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Java PriorityQueue by example

Java PriorityQueue by example

In this tutorial we’re going to show how to use PriorityQueue to process queue elements in order of importance, not insertion.

Sort numbers using PriorityQueue

The following example shows how PriorityQueue can leverage natural ordering of Comparable elements in order to sort them:

package com.farenda.java.util;

import java.util.PriorityQueue;
import java.util.Random;

public class PriorityQueueExample {

    private void sortNumbers() {
        PriorityQueue<Integer> queue = new PriorityQueue<>();

        // Generate sample numbers:
        Random rand = new Random();
        for (int i = 0; i < 10; ++i) {
            queue.add(rand.nextInt(100));
        }

        while (!queue.isEmpty()) {
            System.out.printf("%d,", queue.remove());
        }
        System.out.println();
    }
}

Sample output of the above program:

3,13,21,46,48,49,55,65,67,92,

As you can see the numbers are sorted ascendingly, because PriorityQueue is using natural ordering of Comparable and integers are comparable.

PriorityQueue with custom Comparator

This example is more comprehensive and can happen in your program. Here we’ll use PriorityQueue to process users in order of their importance. To calculate priority of users we’ll use lexicographical order of their names.

Here’s sample User class:

package com.farenda.java.util;

public class User {
    private static long userCounter;
    private long id;
    private final String name;

    public User(String name) {
        this.id = userCounter++;
        this.name = name;
    }

    public long getId() { return id; }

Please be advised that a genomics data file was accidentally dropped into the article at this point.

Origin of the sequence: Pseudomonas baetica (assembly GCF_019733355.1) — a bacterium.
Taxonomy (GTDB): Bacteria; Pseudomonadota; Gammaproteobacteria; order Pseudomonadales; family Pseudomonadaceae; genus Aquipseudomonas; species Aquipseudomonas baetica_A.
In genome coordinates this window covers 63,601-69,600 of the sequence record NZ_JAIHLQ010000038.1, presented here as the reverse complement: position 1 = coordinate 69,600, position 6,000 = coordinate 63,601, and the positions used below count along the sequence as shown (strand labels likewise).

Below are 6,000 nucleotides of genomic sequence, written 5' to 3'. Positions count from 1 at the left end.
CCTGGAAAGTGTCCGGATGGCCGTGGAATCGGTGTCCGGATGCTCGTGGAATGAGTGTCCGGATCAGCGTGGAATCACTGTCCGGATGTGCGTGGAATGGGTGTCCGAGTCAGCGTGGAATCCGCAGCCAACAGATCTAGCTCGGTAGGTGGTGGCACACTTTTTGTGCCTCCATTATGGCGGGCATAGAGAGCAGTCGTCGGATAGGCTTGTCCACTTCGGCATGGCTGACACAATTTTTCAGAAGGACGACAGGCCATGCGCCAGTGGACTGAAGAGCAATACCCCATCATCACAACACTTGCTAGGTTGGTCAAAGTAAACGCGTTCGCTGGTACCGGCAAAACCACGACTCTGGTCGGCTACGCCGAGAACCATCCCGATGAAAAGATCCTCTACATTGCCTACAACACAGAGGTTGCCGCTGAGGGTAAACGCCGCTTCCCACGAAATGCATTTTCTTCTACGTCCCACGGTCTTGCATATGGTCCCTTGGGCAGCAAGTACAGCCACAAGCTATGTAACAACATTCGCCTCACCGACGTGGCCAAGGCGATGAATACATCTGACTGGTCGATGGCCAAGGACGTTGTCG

public String getName() { return name; }

    @Override
    public String toString() {
        return "User(id:" + id + ", name: " + name + ")";
    }
}

Now we need a Comparator that will tell us which user should be processed first:

package com.farenda.java.util;

import java.util.Comparator;

public class NameComparator implements Comparator<User> {
    @Override
    public int compare(User u1, User u2) {
        return u1.getName().compareTo(u2.getName());
    }
}

We’ve got all the pieces, so let’s process them according to their priorities:

package com.farenda.java.util;

import java.util.PriorityQueue;

public class PriorityQueueExample {

    private void processUsers() {
        PriorityQueue<User> queue
            = new PriorityQueue<>(new NameComparator());

        queue.add(new User("Jon Snow"));
        queue.add(new User("Cersei"));
        queue.add(new User("Littlefinger"));
        queue.add(new User("Daenerys"));

        while (!queue.isEmpty()) {
            System.out.printf("Handling: %s%n", queue.remove());
        }
    }
}

Notice that we’ve passed the NameComparator to the queue’s constructor to have it for prioritization.

The players are processed in the following order:

Handling: User(id:1, name: Cersei)
Handling: User(id:3, name: Daenerys)
Handling: User(id:0, name: Jon Snow)
Handling: User(id:2, name: Littlefinger)

PriorityQueue and concurrency

Keep in mind that PriorityQueue is not thread-safe and should not be used concurrently by multiple threads. For concurrent processing use PriorityBlockingQueue.

References:

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